If you want to do business, stay out of politics
Daily Mirror Editorial
Former Minister Mervyn Silva has often stirred controversy if not scandal by saying or doing something outrageous such as tying up an official to a tree. But last Sunday, in announcing he was forming a new party, he made an exhortation which every political party should follow. Mr. Silva said anyone wanting to make money would not be admitted to the party. There may be big question marks over whether it will be implemented and what progress the party will make, but the call to keep business out of politics is valid.
When the new Government took office in January 2015, President Maithripala Sirisena announced he would be the chief servant leader of the people. He also pledged he would live in a simple and humble way, avoiding wasteful expenditure, luxuries and extravagance. While vowing that tough and effective action would be taken against former leaders who had allegedly plundered millions of dollars from the people’s resources, the President pledged he would not allow any frauds or corruption by National Unity Government Ministers or MPs, Provincial or Local Council members and officials.
To what extent that has been implemented is another major question. Weekend Newspaper reports indicated there would be a Cabinet reshuffle of Ministers of the United National Party (UNP) and the Sri Lanka Freedom Party (SLFP) which have come together to form a National Unity Government. The report said the reshuffle of portfolios would involve Ministers who had not performed well or against whom there were allegations of bribery or corruption.
Responding to widespread public criticism of the slow pace in investigating allegations against former political leaders and top officials, the President said he had ordered that investigations be expedited. We hope that would be done by the Financial Crimes Investigations Division (FCID), the Criminal Investigation Department (CID) and the Commission to Investigate Allegations of Bribery or Corruption (CIABOC).
In addition we hope the President and Prime Minister Ranil Wickremesinghe would advise politicians and officials to change their attitudes and grow in their awareness that they are servants of the people. The two leaders need to also ensure that no one is allowed to do business in politics. Anyone wanting to do business could do it elsewhere — not in Parliament, Provincial or Local Councils and in the public service.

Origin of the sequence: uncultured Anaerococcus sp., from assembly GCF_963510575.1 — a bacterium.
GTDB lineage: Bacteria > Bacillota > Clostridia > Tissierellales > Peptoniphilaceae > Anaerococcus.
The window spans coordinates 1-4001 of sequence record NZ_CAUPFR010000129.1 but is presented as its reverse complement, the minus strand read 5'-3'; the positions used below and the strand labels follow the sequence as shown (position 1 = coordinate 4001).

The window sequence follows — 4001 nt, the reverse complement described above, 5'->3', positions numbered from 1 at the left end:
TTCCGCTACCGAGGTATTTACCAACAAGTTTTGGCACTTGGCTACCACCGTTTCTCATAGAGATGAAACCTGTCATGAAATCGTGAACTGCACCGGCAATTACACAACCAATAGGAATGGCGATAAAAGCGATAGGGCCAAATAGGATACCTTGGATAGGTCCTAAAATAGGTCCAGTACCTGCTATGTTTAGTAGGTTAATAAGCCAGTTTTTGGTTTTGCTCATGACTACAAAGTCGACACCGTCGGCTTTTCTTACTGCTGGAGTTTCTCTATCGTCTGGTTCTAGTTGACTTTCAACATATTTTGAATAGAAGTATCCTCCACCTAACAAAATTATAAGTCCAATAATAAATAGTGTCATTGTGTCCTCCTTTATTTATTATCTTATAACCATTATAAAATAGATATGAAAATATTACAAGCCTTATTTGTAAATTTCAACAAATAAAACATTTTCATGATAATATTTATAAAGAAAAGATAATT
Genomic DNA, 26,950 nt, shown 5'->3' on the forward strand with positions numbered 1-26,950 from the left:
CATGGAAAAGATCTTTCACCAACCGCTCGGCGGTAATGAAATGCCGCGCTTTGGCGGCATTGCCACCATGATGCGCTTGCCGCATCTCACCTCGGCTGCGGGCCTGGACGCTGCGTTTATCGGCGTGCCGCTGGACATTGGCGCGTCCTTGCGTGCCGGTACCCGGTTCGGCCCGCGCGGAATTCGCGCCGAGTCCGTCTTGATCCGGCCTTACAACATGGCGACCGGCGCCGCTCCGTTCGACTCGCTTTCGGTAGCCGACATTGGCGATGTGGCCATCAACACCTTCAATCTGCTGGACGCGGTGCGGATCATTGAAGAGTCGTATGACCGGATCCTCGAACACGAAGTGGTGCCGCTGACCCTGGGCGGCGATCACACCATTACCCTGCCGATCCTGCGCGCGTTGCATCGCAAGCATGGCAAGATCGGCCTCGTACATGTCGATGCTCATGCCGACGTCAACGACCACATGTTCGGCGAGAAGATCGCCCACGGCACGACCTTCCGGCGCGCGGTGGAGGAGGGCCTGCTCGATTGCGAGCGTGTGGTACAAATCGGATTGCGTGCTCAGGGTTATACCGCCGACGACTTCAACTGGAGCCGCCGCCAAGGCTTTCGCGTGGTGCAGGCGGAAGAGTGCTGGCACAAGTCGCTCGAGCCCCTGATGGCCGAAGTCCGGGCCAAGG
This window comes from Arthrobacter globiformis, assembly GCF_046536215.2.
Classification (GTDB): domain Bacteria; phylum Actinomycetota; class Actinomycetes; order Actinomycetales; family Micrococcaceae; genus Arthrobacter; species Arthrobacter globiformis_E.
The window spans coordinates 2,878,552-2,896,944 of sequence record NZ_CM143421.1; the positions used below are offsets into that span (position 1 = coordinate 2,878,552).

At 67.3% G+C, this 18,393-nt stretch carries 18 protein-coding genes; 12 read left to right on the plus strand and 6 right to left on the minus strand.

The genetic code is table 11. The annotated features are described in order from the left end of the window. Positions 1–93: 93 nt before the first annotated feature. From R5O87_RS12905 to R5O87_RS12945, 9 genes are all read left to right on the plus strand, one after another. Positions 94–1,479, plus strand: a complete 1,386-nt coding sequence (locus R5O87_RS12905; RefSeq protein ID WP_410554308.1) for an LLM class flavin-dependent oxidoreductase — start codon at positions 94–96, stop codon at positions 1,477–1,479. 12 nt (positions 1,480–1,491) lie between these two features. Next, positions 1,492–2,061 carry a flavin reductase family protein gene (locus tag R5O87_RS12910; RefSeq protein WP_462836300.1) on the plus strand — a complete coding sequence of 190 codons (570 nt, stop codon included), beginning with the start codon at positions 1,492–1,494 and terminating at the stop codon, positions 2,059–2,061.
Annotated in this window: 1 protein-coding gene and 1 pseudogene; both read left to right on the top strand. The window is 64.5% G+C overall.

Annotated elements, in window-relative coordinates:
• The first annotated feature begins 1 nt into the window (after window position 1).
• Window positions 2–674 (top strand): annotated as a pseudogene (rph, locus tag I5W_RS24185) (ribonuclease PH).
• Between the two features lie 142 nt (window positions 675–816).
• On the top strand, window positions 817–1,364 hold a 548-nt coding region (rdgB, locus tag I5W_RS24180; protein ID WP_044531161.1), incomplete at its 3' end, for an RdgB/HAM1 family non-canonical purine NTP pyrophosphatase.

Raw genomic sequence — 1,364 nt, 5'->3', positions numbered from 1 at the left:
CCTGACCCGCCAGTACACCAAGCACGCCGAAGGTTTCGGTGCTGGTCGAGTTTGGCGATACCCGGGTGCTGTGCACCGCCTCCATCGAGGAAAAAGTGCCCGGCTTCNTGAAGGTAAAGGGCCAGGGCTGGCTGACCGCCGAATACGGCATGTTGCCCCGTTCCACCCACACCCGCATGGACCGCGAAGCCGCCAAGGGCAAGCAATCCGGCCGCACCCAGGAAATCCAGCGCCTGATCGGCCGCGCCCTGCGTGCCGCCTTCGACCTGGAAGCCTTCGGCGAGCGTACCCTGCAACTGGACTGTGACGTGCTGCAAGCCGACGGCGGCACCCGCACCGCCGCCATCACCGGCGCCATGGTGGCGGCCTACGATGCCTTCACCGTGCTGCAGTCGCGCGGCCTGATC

As for wasteful expenditure, we would urge the National Government to reconsider the supplementary estimate of Rs.371 million to buy luxury vehicles for parliamentarians including ministers and deputies. At a time when millions of people are suffering on or below the poverty line there is no justification to give more privileges such as luxury vehicles for ministers, deputies and MPs, most of whom are already wealthy. If the main political parties and especially their leaders do not set an example through a simple and humble lifestyle they cannot expect the people to practice what the sanctimonious humbugs only preach.
Another issue that needs to be dealt with is the justifiable claim that some groups, backed by vested interest, are abusing the freedom obtained after the January 2015 election. During the past few months we have seen massive street demonstrations regularly on issues ranging from SAITM to the alleged leasing of state lands to foreign companies. Peaceful demonstration is a basic right. But if demonstrators choose to protest at peak times and on main city highways, they disrupt the life and work of millions of people including schoolchildren. These demonstrators, mainly by university students, are known to be influenced by old Marxist ideologies which are attractive to the youth but have little relevance to today’s globalised world of modern digital technology. As we have said regularly before rights are linked to responsibilities and if we fail in our public responsibilities we forfeit our rights.
The government and other parties need to bring some discipline in to society especially among university students and trade unions including the Government Medical Officers Association (GMOA).
Recently the GMOA staged a sudden 24-hour strike and claimed it was a 100 per cent success that means it was 100 per cent suffering for mostly poor people who come from long distances. Therefore there appears to be a need to link rights with responsibilities and have some restrictions or limitations on when and where trade unions or politically-driven students are allowed to protest and create havoc among people.